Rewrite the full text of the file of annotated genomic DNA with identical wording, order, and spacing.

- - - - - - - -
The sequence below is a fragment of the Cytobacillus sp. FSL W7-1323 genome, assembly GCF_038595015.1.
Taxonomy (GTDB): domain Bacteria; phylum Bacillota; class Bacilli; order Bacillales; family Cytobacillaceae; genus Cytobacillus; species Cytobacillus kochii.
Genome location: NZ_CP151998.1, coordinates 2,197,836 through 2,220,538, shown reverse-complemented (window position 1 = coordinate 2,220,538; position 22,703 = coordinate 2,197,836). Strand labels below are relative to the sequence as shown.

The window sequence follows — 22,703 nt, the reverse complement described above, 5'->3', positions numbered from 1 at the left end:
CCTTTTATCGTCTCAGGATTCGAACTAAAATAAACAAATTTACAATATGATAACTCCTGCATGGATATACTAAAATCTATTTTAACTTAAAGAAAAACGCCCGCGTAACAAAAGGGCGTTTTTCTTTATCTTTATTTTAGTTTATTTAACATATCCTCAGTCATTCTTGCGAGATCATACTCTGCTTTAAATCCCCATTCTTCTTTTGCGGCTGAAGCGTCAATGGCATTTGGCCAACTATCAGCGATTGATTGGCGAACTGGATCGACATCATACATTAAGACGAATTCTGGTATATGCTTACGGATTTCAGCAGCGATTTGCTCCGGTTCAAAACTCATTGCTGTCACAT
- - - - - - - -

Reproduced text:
The sequence below is a fragment of the Cytobacillus sp. FSL W7-1323 genome, assembly GCF_038595015.1.
Taxonomy (GTDB): domain Bacteria; phylum Bacillota; class Bacilli; order Bacillales; family Cytobacillaceae; genus Cytobacillus; species Cytobacillus kochii.
Genome location: NZ_CP151998.1, coordinates 2,197,836 through 2,220,538, shown reverse-complemented (window position 1 = coordinate 2,220,538; position 22,703 = coordinate 2,197,836). Strand labels below are relative to the sequence as shown.

The window sequence follows — 22,703 nt, the reverse complement described above, 5'->3', positions numbered from 1 at the left end:
CCTTTTATCGTCTCAGGATTCGAACTAAAATAAACAAATTTACAATATGATAACTCCTGCATGGATATACTAAAATCTATTTTAACTTAAAGAAAAACGCCCGCGTAACAAAAGGGCGTTTTTCTTTATCTTTATTTTAGTTTATTTAACATATCCTCAGTCATTCTTGCGAGATCATACTCTGCTTTAAATCCCCATTCTTCTTTTGCGGCTGAAGCGTCAATGGCATTTGGCCAACTATCAGCGATTGATTGGCGAACTGGATCGACATCATACATTAAGACGAATTCTGGTATATGCTTACGGATTTCAGCAGCGATTTGCTCCGGTTCAAAACTCATTGCTGTCACAT